The Missing Link: How Blockchain Technology is Revolutionizing Investing

Blockchain's record-keeping technology makes crowdfunding with cryptocurrency more secure. Welcome to the future of investing.

Photo: NASA via <a href="https://unsplash.com/photos/Q1p7bh3SHj8">Unsplash</a>
Photo: NASA via Unsplash

A few years ago, crowdfunding changed the way we look at investing. As a result of sites like GoFundMe and Kickstarter, anyone can invest in someone else’s creative, personal, or professional endeavor—and have a stake in it. Getting businesses off the ground has never been more accessible for startups, and for investors, discovering the newest billion-dollar idea is just a few clicks away.

There are tons of benefits to crowdfunding and angel funding, but there are also some limitations that keep skeptics, well, skeptical. High fees, lack of regulations, and potential scams are a few of the risks associated with crowdfunding, but there’s a new development that’s giving this form of investing a better rap—blockchain technology.

Blockchain is a record-keeping technology that stores data in blocks that are chained together in chronological order. Anytime a transaction is made, it’s recorded, and because blockchains are often decentralized, no one person or group has control over it. Instead, data is irreversible, permanently recorded, and viewable to everyone. 

With valid criticisms and concerns over crowdfunding and angel funding, curating a world of investing suitable for the future will take time. Blockchain technology provides a positive start and presents the opportunity to advance the crowdfunding space further. 

Less restrictions, more security 

To understand how blockchain technology and cryptocurrency work, it’s important to be familiar with ICOs. Initial Coin Offerings (ICOs) are essentially the crypto equivalent to Initial Public Offerings (IPOs). They’re launched by companies—often startups—looking to raise money in exchange for a stake in the company. In order to participate in the unregulated ICO world, you’ll first need to purchase a form of digital currency and understand how cryptocurrency works. ICOs have the potential to yield huge returns on investment, but some turn out to be fraudulent. Without any real regulations, investors have to be cautious when investing in an ICO.

These blurred lines when it comes to regulations are a huge concern for people who aren’t yet on board with cryptocurrency. The U.S. Securities and Exchange Commission (SEC) and other financial institutions have remained pretty quiet on the topic of how to handle cryptocurrency, and without a universal understanding of what it means to invest with crypto, inventors and investors are kind of free to do whatever they want, which makes this crowdfunding seem unreliable.

Nick Tomaino, principal at Ruma Capital, put it best by stating people are “overweighting vision and underweighting execution when making investment decisions.” Someone might have a promising launch as a result of crowdfunding, but the outcome of the investment and the endeavor itself falls short.

Blockchain, however, adds a level of security that makes using cryptocurrency less risky. These databases keep track of changes securely, and in a way that’s publicly verifiable which makes it really challenging to commit fraud. By keeping track of how ownership of every single transaction changes, there’s always a source to go to should sketchy activity occur.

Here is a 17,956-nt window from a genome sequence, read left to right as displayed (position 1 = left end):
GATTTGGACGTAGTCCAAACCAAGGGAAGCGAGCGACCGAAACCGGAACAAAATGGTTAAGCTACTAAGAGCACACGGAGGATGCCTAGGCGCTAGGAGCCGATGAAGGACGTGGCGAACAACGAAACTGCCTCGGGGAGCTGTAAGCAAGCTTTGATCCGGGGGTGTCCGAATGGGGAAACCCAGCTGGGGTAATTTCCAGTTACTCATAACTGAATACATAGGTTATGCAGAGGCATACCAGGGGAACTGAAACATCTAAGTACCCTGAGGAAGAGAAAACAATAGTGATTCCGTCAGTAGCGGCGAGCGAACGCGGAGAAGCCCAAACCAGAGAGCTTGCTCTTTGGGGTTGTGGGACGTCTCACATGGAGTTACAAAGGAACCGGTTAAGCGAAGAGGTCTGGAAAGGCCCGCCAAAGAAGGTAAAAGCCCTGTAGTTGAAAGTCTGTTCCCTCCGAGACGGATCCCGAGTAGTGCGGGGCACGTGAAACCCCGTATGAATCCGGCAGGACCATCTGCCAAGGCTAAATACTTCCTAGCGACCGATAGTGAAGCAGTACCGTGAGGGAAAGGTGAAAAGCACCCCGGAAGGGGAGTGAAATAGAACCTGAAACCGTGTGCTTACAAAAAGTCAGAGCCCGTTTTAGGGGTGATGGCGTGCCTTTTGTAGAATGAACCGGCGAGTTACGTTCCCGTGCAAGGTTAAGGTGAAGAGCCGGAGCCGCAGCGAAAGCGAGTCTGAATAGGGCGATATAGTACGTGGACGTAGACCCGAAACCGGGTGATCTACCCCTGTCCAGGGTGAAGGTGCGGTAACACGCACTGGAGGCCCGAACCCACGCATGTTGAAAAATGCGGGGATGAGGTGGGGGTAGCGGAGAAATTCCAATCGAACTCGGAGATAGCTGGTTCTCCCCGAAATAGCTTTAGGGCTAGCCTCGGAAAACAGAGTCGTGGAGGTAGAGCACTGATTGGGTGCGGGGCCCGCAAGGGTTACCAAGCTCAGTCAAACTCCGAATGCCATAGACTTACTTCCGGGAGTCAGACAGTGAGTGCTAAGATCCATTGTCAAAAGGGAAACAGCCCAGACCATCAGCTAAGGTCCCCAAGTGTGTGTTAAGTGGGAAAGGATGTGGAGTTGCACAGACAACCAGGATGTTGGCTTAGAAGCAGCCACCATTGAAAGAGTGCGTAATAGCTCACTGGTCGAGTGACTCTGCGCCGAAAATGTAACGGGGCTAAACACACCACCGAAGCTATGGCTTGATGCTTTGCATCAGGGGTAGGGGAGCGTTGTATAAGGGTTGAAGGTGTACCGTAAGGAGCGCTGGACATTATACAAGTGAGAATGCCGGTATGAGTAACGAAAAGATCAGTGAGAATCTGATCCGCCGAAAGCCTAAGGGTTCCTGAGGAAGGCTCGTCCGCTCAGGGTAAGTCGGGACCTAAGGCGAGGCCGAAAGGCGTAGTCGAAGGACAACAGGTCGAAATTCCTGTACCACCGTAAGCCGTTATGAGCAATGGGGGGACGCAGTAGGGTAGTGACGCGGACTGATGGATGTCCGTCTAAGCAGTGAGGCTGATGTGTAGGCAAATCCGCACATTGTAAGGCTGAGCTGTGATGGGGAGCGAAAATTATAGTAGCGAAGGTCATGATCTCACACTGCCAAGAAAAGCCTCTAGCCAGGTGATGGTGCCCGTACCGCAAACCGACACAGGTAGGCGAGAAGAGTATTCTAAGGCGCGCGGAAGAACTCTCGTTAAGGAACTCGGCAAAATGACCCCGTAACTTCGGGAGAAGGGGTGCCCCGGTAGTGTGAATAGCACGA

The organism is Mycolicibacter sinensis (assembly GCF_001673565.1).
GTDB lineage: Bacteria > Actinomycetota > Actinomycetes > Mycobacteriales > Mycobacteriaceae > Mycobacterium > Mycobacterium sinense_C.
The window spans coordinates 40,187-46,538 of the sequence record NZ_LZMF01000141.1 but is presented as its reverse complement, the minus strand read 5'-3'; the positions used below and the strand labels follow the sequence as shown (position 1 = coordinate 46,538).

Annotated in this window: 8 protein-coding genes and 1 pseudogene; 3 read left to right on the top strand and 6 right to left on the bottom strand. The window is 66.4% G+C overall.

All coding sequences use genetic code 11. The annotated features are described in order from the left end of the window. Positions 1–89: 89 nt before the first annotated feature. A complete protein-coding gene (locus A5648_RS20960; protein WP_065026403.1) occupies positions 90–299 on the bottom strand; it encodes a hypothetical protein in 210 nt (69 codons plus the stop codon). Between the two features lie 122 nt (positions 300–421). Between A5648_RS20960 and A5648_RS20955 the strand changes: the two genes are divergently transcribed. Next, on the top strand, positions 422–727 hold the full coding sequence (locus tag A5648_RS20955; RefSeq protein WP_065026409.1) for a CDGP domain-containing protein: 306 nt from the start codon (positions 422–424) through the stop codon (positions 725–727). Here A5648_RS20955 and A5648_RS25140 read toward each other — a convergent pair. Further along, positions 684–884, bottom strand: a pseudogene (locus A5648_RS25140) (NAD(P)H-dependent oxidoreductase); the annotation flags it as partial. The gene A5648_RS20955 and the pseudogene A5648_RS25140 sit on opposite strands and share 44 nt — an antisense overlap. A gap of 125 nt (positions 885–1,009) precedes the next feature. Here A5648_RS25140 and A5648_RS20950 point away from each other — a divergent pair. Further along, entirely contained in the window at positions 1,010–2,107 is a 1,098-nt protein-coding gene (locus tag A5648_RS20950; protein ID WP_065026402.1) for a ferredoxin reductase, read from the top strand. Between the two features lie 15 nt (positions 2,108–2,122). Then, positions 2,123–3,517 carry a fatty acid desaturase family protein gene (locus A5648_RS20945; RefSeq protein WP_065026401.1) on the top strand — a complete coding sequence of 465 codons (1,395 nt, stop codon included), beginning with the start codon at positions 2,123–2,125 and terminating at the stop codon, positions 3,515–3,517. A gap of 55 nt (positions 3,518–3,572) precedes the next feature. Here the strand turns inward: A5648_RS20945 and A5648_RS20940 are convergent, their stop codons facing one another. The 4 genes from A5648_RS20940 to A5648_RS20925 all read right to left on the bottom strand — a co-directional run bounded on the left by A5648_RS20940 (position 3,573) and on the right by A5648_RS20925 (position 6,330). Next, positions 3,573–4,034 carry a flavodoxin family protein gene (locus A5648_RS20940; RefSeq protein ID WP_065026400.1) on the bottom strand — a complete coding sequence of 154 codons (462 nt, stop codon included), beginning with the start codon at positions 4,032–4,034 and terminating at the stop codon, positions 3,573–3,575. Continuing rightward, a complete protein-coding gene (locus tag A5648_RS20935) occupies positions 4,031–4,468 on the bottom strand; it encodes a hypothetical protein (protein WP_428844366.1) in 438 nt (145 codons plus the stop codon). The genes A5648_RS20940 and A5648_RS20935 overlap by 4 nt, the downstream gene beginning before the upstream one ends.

The decentralized nature of blockchain makes it so there’s no relying on any platform to enable individuals to raise funds. Any project has a chance of being seen on a global scale and getting funded as a result. Also, while the upkeep of blockchain can be costly, decentralization also eliminates transaction fees. Overall, blockchain makes crowdfunding more accessible and affordable, giving both creators and investors amazing opportunities to build something well worth it. 

MarketSmiths Case Study

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> Read the full study 

A new world of investing

Investing in any form comes with risk, and much of that risk is attributed to the current state of the market. Cryptocurrency is more vulnerable to market fluctuations than any other investment form, and it’s prone to stronger fluctuations too. Individuals who hold onto cryptocurrency for long periods of time also have an increased risk of being impacted by changes in the market.  

Blockchain can rely on asset tokenization, which makes it possible for investors to invest and see profits come from even just a concept of a business, rather than needing a tangible asset. Investors are granted small ownership of the company corresponding to the amount they put in. When the company eventually reaches success, investors profit an equivalent amount to that success. This takes away the hesitancy surrounding crowdfunding that fears empty promises will cost investors money. This process promises fractional enterprise or product ownership. 

Cryptocurrency in its entirety needs to continue to be ironed out before the majority of people feel comfortable using it. It’s a huge asset to crowdfunding, which is quickly becoming a primary method for startups and creators to bring their visions to life. Blockchain technology takes some of the worry away from using cryptocurrency in a crowdfunding setting, and as technology continues to advance, we could find ourselves in the future of investing sooner than we thought.

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Katie Bashista

Katie Bashista

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